Wisconsin can turn any linebacker or safety into a plus pass rusher or plus cover guy (or in the case of Edwards, elite cover guy) on any play. This means they can disguise their coverages and bring heat from everywhere. If they screw one up—and that happens plenty—usually the quarterback is so already overwhelmed by all the blitzes and stunts and shifting that he won’t find the too-large zone cushion until death already be upon him:
no YOU stop using every vague excuse to post that again
Pressure: GERG or Greg? Dr. Blitz. I tracked their heat while doing the Maryland offense against them last week and the average first down attack was 4.49. Third down would look higher but they do sometimes leave just three.
As the platonic ideal of a college 3-4 Wisconsin’s three down linemen are not expected to bust through, though Iowa’s terrible OL managed to let them do so plenty. They’re built to disguise and threaten pressure from everywhere, with super-quick linebackers screaming in from anywhere and ruining your protections.
I know someone floated a rumor that a healthy Onwenu could push Ruiz to center this week—I don’t think you want a true freshman in charge of setting line calls for this one. They are coming from all over and they’re coming in quick:
…including from the secondary:
Iowa RB #20: oh he’s coming? imma just gonna walk away.
Of all the linebackers I was most impressed with MLB T.J. Edwards, whose zone prowess has been talked about around here since PFF named him the nation’s best coverage LB as a sophomore. There are places where I think PFF’s system fails them—a reader in the comments of yesterday’s offense post noted that I’d cyan’d the right tackle who’s also named Edwards when PFF a month ago had the same guy the #2 OT in the country. That’s a warning as much about my scouting as theirs.
On this Edwards, PFF and MGoBlog are allied against the draftniks who keep putting 10-15 other LBs in front of him. Get this guy into the first round, both for his run defense:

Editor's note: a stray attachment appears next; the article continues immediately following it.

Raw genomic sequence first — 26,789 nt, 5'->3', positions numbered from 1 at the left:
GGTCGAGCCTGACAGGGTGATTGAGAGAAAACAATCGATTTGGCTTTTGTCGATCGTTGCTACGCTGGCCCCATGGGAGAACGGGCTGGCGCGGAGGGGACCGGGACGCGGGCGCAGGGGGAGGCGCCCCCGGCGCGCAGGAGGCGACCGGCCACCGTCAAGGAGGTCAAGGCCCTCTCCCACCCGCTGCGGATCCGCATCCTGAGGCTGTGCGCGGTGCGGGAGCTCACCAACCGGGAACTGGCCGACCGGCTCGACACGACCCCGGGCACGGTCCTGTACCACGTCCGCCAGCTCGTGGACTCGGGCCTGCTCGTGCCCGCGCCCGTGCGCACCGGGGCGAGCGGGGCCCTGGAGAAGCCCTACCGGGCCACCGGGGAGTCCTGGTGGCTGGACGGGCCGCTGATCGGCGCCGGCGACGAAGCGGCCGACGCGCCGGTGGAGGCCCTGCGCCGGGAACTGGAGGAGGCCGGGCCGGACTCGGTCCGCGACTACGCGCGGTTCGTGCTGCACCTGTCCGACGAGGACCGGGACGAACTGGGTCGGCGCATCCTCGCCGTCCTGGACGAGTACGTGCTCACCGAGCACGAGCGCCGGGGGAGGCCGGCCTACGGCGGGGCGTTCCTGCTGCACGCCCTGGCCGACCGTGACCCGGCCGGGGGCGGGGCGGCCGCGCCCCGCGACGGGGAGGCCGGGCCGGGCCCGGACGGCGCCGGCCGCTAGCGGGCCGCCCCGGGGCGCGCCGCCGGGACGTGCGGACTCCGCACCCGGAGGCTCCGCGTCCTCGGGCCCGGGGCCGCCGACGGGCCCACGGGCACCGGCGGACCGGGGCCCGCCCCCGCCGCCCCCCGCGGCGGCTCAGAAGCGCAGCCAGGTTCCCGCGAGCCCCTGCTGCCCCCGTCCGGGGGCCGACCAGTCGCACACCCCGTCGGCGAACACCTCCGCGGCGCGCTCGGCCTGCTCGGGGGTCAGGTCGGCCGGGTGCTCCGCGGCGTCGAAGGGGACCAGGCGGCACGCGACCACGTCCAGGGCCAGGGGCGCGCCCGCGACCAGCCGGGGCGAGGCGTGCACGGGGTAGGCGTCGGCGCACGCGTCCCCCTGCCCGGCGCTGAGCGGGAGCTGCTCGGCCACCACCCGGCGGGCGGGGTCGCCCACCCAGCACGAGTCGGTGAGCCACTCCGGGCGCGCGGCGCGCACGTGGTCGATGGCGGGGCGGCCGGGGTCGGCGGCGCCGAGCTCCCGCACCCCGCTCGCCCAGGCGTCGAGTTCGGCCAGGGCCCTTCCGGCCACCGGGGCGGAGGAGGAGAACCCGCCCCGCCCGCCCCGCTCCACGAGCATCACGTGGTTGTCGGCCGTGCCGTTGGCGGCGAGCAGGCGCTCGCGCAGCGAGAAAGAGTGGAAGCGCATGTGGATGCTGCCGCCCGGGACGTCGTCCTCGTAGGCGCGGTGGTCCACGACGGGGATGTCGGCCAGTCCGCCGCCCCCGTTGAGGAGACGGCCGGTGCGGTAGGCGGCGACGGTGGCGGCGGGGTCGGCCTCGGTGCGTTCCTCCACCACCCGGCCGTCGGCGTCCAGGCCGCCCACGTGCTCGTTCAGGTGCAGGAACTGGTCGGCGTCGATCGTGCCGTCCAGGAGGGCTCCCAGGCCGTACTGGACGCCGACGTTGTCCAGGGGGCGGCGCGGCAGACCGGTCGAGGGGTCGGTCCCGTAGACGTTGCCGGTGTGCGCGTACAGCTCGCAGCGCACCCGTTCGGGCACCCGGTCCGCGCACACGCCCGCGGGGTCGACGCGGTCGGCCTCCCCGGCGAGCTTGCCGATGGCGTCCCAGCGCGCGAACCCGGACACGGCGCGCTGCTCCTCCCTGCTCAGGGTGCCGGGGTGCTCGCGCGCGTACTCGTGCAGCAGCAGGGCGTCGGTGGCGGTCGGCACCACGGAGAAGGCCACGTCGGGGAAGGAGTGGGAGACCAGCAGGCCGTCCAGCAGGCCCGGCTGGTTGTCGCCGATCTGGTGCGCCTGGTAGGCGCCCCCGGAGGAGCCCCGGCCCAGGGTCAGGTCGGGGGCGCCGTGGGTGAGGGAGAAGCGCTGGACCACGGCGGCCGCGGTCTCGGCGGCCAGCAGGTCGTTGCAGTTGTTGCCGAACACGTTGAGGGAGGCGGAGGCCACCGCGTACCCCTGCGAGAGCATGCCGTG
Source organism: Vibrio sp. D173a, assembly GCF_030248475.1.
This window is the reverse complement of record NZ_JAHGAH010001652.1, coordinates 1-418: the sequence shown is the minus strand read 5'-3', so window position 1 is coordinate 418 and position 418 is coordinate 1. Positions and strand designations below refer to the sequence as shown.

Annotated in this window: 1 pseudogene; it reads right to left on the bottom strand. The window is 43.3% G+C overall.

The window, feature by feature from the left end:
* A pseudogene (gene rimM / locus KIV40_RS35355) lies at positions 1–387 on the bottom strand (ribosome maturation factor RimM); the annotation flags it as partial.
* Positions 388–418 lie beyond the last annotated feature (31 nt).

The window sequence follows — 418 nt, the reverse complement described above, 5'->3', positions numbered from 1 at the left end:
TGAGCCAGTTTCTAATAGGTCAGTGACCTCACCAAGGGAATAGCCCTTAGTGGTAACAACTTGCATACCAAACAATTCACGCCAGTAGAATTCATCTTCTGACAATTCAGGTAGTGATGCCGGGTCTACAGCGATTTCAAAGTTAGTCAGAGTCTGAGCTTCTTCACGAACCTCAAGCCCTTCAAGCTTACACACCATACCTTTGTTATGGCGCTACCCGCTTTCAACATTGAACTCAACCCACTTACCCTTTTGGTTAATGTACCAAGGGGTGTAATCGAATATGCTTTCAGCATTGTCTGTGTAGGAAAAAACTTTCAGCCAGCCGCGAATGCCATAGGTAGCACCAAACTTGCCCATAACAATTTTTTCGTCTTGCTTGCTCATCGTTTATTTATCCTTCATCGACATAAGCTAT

#53 the top middle linebacker
…and for the fact that his coverage is EA Sports game-breakingly good:
That from the overhead cam:
/ejects NCAA 2010 disc
/gives it to dog
I’m also a fan of the guy next to T.J., 3rd string WLB Ryan Connelly, another former walk-on (of course!) BadgerGen infused with Watt genes. Jason Galloway of Madison.com wrote a good breakdown of Connelly and Edwards this week that saw (and clipped) the same things I did. After all the hesitant dudes of the last few weeks Connelly’s quick reads and ability to get to the ball were just whoa:
I covered Garrett Dooley above and clipped a Van Ginkel play. It’s hard to find any front seven players I didn’t like, really. WLB Leon Jacobs can get sideline-to-sideline and covers well, and they can platoon him with Van Ginkel to make up for Jacobs’s comparatively pedestrian pass rush.
The defensive line is supposed to be space-eaters, and they’re very good at that. Iowa did manage to double-team all of them off the ball at times (see NT 99 and DE 57 on the play I clipped above) but that is by design: the DL will give some ground as long they can remain engaged with two blockers. That keeps the linebackers clean and able to read and shoot. This is how a 3-4 works, and it can be jarring if you’re used to 4-3 style gap-attacking defenses.